I'm one of those people that can get super paranoid if I don't watch my thought life. I become paralyzed by fear of the craziest things. So I think it's so important to live your life in balance, not in fear, because living in fear is no way to live. But, at the same time, we must be cautious and do everything we can to live the fullest life possible.
So this year I started doing more research on all the different toxins we encounter daily, and how they affect our health, and I was amazed by the things I found. Plastics that are BPA free are supposed to be safe right? If it's FDA approved, it's safe right? If it's recommended by a doctor, it's safe right?? Wrong.
My favorite website to search out all these things is healthychild.org, that's where I began my research. Here are some articles I love and some highlights from those articles. (click the title to take you to the article)
Other reasons for concern: Corporations use hormone-disrupting phthalates to soften PVC plastic and add fire retardants to plastic electronic items. The synthetic estrogen BPA, once common in plastic water bottles and baby bottles, is still used in the linings of most metal food cans. And perfluorinated chemicals are widely used to create a greaseproof layer in fast food packaging and food containers such as pizza boxes and candy bar wrappers.
Among the many toxic chemicals that can migrate from packaging into food are the endocrine disrupting phthalates and organotins and the carcinogen benzophenone. These compounds are heavily used in food packaging and have known health effects, yet are not routinely tested or regulated in food.
From food packaging and children’s toys to shower curtains and building materials, PVC (aka: polyvinyl chloride or vinyl) is all around us. But, from both an environmental and health standpoint, PVC is the most toxic plastic.
Here’s why: Vinyl chloride, the chemical used to make PVC, is a known human carcinogen, according to the World Health Organization’s International Agency for Research on Cancer (IARC). Workers in PVC manufacturing facilities and residents of surrounding communities are at risk from exposure to these chemicals which contaminate the water, soil and air around these facilities.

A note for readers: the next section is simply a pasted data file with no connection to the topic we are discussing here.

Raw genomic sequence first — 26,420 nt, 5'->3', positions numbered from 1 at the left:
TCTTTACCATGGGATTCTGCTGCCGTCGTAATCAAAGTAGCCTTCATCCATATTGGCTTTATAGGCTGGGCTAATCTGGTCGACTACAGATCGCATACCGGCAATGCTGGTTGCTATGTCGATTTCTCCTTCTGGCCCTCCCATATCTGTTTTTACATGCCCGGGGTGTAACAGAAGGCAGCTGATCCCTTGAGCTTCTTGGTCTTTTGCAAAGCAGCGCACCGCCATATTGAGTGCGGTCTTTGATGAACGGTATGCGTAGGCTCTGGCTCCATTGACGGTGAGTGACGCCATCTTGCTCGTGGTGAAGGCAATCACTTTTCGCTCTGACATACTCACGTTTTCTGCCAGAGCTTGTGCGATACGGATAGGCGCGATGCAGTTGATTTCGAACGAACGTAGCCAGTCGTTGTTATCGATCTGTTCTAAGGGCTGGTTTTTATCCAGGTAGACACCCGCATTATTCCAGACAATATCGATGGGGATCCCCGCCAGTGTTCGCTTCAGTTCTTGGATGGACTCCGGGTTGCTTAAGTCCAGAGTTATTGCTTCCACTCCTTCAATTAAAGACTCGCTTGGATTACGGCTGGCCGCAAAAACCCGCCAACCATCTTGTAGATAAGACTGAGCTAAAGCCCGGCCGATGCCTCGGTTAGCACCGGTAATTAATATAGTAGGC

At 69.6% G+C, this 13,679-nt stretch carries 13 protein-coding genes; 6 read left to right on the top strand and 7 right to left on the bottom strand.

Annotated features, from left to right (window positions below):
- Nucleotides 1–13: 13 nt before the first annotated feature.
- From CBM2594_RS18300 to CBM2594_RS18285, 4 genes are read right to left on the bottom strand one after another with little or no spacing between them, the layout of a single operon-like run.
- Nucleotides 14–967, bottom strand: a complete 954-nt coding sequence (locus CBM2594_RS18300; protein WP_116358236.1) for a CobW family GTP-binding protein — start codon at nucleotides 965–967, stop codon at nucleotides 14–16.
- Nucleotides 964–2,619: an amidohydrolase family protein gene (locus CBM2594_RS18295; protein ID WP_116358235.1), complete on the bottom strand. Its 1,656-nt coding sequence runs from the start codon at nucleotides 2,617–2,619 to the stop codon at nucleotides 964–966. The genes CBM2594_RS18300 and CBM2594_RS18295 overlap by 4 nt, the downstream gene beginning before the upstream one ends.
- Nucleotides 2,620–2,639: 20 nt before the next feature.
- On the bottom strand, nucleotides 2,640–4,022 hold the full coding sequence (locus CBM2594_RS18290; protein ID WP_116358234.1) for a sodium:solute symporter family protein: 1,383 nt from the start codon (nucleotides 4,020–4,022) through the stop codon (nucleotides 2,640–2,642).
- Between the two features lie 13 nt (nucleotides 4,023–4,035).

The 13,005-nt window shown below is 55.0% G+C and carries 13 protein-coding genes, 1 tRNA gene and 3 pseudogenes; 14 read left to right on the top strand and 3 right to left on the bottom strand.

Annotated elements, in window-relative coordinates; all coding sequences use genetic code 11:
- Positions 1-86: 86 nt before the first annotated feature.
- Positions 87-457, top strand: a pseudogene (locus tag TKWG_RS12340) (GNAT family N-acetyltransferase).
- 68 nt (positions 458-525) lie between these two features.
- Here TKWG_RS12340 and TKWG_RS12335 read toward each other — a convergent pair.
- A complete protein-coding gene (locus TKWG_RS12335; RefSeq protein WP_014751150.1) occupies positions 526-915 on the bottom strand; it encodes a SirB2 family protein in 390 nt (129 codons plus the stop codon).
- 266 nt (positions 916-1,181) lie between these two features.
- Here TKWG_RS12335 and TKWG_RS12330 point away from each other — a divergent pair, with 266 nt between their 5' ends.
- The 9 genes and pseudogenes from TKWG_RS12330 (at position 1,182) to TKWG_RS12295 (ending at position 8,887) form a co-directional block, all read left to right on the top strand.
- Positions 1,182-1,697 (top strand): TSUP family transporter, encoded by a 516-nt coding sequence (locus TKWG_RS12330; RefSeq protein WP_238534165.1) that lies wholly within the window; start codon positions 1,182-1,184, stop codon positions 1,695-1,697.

Endocrine disruption sits at the center of the BPA controversy. Hard polycarbonate plastics containing BPA can leach it into food or beverages stored inside. Once in our bloodstreams, BPA mimics hormones like estrogen and is suspected of causing health effects from cancer and obesity to reproductive and behavioral problems.
New BPA-free plastics supposedly offered a solution. Yet researchers found that when exposed to heat and/or UV light like that found in sunshine and sterilizing devices, over 75% of tested products released as of yet unidentified chemicals that also mimic hormones. Some released these “synthetic estrogens” even before being subjected to such conditions.
If you think you’re protecting yourself or your child from the “nasty pollutants” in tap water by drinking bottled water, think again. The U.S. Environmental Protection Agency says, “Some bottled water is treated more than tap water, while some is treated less or not at all.”
Play the numbers game. Plastic products are labeled with numbers to indicate the chemical makeup and ability of the product to be recycled. Avoiding number six will keep you away from styrene, while steering clear of numbers three and seven will help you avoid BPA and phthalates.
So, the first thing I replaced in our kitchen was our cooking utensils which were mostly plastic. I didn't want to get wooden utensils because bacteria can soak into the wood, so we opted for silicone (which I linked at the bottom of this post). Silicone is chemically inert, stable, won’t leach into food, or off-gas, it also doesn't absorb bacteria. We've also replaced our plastics with ceramics and glass.
I still have so much to learn when it comes to the different toxins we're exposed to daily. So far, my research has mostly been about plastics. I've yet to search in depth about cookware and such (I have to pace myself or I'll go crazy).
And it's easy to look the other way, or live in ignorance because it's too hard to change your way of life. But now knowing the truth I feel I have a responsibility to not only defend my family, but share it with others.
Stay tuned for many more "non-toxic" posts as I continue my research and slowly convert to a completely non-toxic lifestyle.